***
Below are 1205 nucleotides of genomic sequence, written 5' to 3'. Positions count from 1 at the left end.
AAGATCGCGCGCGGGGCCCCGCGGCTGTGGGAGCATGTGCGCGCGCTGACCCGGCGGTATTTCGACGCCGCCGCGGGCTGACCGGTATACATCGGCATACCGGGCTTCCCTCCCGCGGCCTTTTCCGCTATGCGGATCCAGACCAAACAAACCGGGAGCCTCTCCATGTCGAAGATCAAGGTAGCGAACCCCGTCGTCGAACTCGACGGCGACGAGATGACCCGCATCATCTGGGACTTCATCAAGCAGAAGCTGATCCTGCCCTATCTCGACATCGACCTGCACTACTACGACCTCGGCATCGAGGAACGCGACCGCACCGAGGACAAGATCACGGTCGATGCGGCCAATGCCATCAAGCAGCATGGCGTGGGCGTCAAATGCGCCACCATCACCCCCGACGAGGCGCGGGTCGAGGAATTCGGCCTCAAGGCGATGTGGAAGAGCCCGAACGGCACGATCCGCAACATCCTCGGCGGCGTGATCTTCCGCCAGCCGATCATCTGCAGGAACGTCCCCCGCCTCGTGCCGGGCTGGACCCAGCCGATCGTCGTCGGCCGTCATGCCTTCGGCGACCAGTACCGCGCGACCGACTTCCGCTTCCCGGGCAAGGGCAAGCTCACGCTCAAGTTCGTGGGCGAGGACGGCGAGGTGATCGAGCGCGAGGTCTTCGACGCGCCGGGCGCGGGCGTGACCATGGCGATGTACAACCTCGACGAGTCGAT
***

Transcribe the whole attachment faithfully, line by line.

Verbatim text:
Below are 1205 nucleotides of genomic sequence, written 5' to 3'. Positions count from 1 at the left end.
AAGATCGCGCGCGGGGCCCCGCGGCTGTGGGAGCATGTGCGCGCGCTGACCCGGCGGTATTTCGACGCCGCCGCGGGCTGACCGGTATACATCGGCATACCGGGCTTCCCTCCCGCGGCCTTTTCCGCTATGCGGATCCAGACCAAACAAACCGGGAGCCTCTCCATGTCGAAGATCAAGGTAGCGAACCCCGTCGTCGAACTCGACGGCGACGAGATGACCCGCATCATCTGGGACTTCATCAAGCAGAAGCTGATCCTGCCCTATCTCGACATCGACCTGCACTACTACGACCTCGGCATCGAGGAACGCGACCGCACCGAGGACAAGATCACGGTCGATGCGGCCAATGCCATCAAGCAGCATGGCGTGGGCGTCAAATGCGCCACCATCACCCCCGACGAGGCGCGGGTCGAGGAATTCGGCCTCAAGGCGATGTGGAAGAGCCCGAACGGCACGATCCGCAACATCCTCGGCGGCGTGATCTTCCGCCAGCCGATCATCTGCAGGAACGTCCCCCGCCTCGTGCCGGGCTGGACCCAGCCGATCGTCGTCGGCCGTCATGCCTTCGGCGACCAGTACCGCGCGACCGACTTCCGCTTCCCGGGCAAGGGCAAGCTCACGCTCAAGTTCGTGGGCGAGGACGGCGAGGTGATCGAGCGCGAGGTCTTCGACGCGCCGGGCGCGGGCGTGACCATGGCGATGTACAACCTCGACGAGTCGAT